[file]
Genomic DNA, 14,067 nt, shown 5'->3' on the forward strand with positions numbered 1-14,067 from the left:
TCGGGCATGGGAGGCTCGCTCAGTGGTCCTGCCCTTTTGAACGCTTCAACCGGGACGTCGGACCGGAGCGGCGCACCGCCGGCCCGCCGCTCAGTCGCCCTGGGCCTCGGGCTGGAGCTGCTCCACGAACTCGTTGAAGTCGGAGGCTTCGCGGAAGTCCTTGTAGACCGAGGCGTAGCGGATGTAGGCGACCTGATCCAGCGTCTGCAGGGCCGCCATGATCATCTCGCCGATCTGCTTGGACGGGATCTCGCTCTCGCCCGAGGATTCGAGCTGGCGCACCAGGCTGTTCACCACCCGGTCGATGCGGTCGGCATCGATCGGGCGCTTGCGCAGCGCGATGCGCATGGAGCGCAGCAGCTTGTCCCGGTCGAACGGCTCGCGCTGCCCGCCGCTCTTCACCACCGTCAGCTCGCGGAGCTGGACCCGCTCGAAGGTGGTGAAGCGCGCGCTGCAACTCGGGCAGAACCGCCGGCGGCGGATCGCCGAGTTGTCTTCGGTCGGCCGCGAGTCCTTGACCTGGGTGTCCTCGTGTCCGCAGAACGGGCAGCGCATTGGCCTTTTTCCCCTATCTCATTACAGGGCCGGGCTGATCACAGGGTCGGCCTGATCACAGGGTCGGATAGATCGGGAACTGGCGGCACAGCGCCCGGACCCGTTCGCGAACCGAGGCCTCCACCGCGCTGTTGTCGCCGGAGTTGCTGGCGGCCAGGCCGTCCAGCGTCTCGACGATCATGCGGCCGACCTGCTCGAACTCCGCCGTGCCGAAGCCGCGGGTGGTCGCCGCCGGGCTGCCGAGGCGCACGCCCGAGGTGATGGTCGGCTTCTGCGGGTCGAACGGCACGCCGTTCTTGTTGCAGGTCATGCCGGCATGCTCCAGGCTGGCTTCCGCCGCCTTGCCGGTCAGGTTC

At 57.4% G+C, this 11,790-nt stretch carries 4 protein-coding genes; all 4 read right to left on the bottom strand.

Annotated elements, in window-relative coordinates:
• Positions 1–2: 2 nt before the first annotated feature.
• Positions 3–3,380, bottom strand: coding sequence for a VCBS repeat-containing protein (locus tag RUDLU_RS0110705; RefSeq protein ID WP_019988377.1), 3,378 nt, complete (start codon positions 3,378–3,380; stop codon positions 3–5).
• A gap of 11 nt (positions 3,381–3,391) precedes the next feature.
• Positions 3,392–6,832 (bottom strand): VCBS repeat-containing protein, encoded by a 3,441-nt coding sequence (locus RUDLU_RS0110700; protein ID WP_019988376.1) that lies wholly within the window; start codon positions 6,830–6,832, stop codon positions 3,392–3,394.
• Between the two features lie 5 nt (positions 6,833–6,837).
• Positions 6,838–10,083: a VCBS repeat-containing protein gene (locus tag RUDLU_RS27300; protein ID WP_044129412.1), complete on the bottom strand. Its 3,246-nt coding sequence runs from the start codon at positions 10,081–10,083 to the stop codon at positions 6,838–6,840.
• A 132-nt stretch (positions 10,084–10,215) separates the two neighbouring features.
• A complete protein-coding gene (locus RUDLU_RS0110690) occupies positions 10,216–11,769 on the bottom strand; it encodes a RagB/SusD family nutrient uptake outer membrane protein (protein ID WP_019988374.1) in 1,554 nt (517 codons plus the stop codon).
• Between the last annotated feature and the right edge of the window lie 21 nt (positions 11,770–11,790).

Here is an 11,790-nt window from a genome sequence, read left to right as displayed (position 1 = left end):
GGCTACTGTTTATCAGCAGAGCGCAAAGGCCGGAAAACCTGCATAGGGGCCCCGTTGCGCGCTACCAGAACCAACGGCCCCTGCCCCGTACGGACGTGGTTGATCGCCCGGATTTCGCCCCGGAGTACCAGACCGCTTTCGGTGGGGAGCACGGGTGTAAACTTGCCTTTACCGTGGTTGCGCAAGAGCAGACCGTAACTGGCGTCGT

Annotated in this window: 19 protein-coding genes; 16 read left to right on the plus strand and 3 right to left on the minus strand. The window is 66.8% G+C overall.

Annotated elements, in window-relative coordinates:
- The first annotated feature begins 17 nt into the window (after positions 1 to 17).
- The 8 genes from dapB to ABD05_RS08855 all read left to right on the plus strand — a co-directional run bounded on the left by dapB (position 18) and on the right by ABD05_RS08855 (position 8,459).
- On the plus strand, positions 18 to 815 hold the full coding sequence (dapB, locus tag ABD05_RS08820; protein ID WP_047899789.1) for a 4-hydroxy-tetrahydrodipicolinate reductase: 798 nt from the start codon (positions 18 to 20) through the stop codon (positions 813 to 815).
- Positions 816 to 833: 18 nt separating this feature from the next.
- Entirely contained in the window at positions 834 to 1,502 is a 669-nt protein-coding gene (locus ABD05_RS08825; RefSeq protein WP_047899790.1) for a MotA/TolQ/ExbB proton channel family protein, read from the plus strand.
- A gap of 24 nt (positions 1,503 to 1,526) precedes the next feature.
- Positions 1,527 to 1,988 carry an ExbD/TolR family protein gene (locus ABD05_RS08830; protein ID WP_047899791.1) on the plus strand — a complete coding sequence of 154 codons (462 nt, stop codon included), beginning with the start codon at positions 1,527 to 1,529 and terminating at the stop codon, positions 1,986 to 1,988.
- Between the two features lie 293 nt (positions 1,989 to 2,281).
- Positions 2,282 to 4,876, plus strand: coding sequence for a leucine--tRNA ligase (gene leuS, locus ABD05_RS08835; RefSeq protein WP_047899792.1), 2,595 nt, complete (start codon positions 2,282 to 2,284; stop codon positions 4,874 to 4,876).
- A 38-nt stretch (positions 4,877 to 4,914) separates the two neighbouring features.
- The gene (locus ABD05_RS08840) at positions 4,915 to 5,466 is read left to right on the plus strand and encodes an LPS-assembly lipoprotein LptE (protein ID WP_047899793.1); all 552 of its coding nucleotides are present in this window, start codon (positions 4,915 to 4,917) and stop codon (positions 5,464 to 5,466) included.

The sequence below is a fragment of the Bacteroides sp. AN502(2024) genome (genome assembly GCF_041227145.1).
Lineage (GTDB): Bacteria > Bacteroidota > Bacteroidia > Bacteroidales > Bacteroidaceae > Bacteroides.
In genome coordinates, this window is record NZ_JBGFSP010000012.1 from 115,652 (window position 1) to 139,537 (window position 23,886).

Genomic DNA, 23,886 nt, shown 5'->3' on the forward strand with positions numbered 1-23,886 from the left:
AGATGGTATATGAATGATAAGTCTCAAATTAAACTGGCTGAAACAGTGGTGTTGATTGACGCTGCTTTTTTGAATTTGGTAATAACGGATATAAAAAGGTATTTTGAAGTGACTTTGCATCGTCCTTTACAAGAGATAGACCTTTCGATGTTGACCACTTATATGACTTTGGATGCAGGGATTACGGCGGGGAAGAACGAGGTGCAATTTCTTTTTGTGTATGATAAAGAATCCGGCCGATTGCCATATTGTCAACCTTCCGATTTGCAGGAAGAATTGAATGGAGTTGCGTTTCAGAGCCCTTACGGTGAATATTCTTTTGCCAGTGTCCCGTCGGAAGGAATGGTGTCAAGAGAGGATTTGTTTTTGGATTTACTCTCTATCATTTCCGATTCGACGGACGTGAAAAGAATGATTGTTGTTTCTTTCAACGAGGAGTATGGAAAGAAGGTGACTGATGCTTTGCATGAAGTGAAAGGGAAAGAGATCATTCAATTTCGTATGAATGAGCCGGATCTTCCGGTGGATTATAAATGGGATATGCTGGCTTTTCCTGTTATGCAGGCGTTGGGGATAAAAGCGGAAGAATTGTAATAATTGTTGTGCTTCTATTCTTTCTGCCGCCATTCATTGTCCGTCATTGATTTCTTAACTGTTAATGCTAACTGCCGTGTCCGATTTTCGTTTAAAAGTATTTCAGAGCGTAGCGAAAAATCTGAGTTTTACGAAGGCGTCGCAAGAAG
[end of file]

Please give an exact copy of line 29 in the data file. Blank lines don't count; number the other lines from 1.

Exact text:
The sequence below is a fragment of the Bacteroides sp. AN502(2024) genome (genome assembly GCF_041227145.1).